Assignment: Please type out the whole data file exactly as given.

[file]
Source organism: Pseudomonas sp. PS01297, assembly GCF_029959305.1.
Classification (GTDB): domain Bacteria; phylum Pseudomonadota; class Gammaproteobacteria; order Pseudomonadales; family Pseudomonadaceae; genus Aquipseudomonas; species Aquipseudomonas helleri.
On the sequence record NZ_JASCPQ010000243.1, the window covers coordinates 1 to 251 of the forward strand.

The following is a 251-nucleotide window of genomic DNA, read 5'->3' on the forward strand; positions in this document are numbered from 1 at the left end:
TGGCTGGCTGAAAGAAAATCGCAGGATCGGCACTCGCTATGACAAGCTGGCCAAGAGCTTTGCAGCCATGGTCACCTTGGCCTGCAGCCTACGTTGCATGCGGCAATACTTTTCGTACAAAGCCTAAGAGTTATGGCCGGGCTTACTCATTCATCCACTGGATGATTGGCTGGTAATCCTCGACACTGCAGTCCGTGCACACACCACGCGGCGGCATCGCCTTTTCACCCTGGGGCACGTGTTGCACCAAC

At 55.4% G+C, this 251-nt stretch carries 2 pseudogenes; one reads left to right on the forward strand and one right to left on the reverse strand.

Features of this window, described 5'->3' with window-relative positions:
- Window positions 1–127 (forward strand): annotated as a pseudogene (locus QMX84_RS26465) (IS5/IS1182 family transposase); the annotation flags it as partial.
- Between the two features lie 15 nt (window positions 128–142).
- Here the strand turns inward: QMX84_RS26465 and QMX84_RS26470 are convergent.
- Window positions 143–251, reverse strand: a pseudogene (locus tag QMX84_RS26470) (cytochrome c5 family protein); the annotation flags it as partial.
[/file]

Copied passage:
Source organism: Pseudomonas sp. PS01297, assembly GCF_029959305.1.
Classification (GTDB): domain Bacteria; phylum Pseudomonadota; class Gammaproteobacteria; order Pseudomonadales; family Pseudomonadaceae; genus Aquipseudomonas; species Aquipseudomonas helleri.
On the sequence record NZ_JASCPQ010000243.1, the window covers coordinates 1 to 251 of the forward strand.

The following is a 251-nucleotide window of genomic DNA, read 5'->3' on the forward strand; positions in this document are numbered from 1 at the left end:
TGGCTGGCTGAAAGAAAATCGCAGGATCGGCACTCGCTATGACAAGCTGGCCAAGAGCTTTGCAGCCATGGTCACCTTGGCCTGCAGCCTACGTTGCATGCGGCAATACTTTTCGTACAAAGCCTAAGAGTTATGGCCGGGCTTACTCATTCATCCACTGGATGATTGGCTGGTAATCCTCGACACTGCAGTCCGTGCACACACCACGCGGCGGCATCGCCTTTTCACCCTGGGGCACGTGTTGCACCAAC

At 55.4% G+C, this 251-nt stretch carries 2 pseudogenes; one reads left to right on the forward strand and one right to left on the reverse strand.

Features of this window, described 5'->3' with window-relative positions:
- Window positions 1–127 (forward strand): annotated as a pseudogene (locus QMX84_RS26465) (IS5/IS1182 family transposase); the annotation flags it as partial.
- Between the two features lie 15 nt (window positions 128–142).
- Here the strand turns inward: QMX84_RS26465 and QMX84_RS26470 are convergent.
- Window positions 143–251, reverse strand: a pseudogene (locus tag QMX84_RS26470) (cytochrome c5 family protein); the annotation flags it as partial.